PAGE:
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Estates & Wills & Trusts

Consider a 'purpose trust' to provide for your pet

If you want to provide for your pet in your will, Toronto trusts and estates lawyer Suzana Popovic-Montag tells Lawyers Weekly that trusts can be incredibly flexible devices that can provide more peace of mind.

The legal publication reports statistics that show almost 60 per cent of Canadian households owned pets — roughly 5.9 million dogs and 7.9 million cats.

“While those animals will bring joy and the occasional furball into their owners’ lives, the sad reality is that some owners will predecease their much-loved additions to the family,” says Lawyers Weekly. “In preparing for this potentiality, owners will discover the law can help them do this through their estate planning — and hinder them."

Pets are the equivalent of property under Canadian law, the article states, and in turn, property cannot own other property. As a result, pet owners are not legally able to leave money to their animal companions.

“Gifts in a will to a pet directly will probably fail and the gift may fall back into the residue of the estate, if a bequest fails, or may be distributed according to the rules for intestate succession,” Popovic-Montag tells the legal trade publication.

She notes that in most cases, a family member or friend will simply adopt the pet and continue to care for it. In some cases, this is arranged ahead of time. In others, the family will figure out what to do with the pet after the death.”

Popovic-Montag, managing partner of Hull & Hull LLP, says the simplest approach is to leave money in the will for an individual and complement that gift with a wish that the pet be taken care of. However, she says this approach has inherent risks.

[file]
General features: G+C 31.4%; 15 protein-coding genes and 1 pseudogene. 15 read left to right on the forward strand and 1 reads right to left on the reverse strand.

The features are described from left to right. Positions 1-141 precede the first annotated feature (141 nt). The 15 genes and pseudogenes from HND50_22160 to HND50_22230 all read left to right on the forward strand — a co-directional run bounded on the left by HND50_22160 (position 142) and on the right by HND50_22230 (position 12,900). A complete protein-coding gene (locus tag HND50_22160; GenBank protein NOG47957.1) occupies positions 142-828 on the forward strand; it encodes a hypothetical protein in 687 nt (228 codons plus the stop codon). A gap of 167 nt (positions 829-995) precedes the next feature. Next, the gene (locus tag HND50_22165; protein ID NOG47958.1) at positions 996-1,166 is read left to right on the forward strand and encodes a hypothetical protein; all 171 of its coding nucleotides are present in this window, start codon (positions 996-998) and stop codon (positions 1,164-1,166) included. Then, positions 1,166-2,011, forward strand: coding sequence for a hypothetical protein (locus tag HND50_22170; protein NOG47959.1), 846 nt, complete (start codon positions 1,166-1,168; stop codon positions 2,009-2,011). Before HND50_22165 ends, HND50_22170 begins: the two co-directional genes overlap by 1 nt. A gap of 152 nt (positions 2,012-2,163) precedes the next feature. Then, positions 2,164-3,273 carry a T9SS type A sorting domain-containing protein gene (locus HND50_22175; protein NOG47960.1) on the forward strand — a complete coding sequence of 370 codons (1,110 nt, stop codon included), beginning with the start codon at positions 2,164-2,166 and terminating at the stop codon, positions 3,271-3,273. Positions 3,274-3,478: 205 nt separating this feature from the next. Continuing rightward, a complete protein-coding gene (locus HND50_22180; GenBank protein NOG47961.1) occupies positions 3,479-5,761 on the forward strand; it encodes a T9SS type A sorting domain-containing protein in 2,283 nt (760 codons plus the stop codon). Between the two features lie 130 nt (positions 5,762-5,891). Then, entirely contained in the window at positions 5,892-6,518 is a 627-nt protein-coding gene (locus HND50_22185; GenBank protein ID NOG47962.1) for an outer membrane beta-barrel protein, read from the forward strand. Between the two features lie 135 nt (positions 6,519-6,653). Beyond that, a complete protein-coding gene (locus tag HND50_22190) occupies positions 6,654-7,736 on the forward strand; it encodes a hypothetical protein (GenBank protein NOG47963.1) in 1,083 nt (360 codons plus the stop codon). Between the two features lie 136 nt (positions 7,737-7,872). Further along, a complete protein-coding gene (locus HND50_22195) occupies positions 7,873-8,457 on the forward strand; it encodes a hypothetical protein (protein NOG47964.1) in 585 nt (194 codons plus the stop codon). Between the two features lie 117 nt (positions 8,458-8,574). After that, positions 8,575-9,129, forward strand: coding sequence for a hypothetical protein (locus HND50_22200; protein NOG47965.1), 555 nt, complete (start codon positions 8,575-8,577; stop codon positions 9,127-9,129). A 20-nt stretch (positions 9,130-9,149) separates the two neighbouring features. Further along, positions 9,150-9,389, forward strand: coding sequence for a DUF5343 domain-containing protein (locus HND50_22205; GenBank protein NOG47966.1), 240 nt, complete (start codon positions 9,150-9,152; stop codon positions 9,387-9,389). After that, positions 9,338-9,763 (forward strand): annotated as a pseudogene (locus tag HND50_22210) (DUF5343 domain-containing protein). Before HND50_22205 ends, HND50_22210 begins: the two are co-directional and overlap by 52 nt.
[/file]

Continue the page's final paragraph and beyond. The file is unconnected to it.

“Wishes of this kind are probably not enforceable at law,” she says. “The owner will have to trust the person to do the right thing with the money.”                 

Lawyers Weekly reports that in most U.S. states, owners have the options of creating a pet trust that provides for the care and maintenance of their animals in the event of their owner’s disability or death. While this structure is not legal in Canada, owners can set up a “purpose trust” — money that is set aside with a specific intent attached. Under this purpose trust, one person is given the money as trustee to hold for the benefit of the person caring for the pet.                 

“As money is needed for the care of the pet, the trustee releases it to the caregiver,” Popovic-Montag tells the publication. “The trust will also stipulate what happens to any money left over on the death of the pet or after a certain period of time.”

Trusts may also give pet owners more peace of mind, the article says. If a trustee is not doing his or her job, or is putting the pet in jeopardy, the trustee can be removed and replaced by a court.              

“Trusts are incredibly flexible devices,” says Popovic-Montag. “If there is a concern that the caregiver will not take good care of the animal, the trust can give the trustee the discretion to withhold payments and maybe even to transfer care of the pet to another person.”

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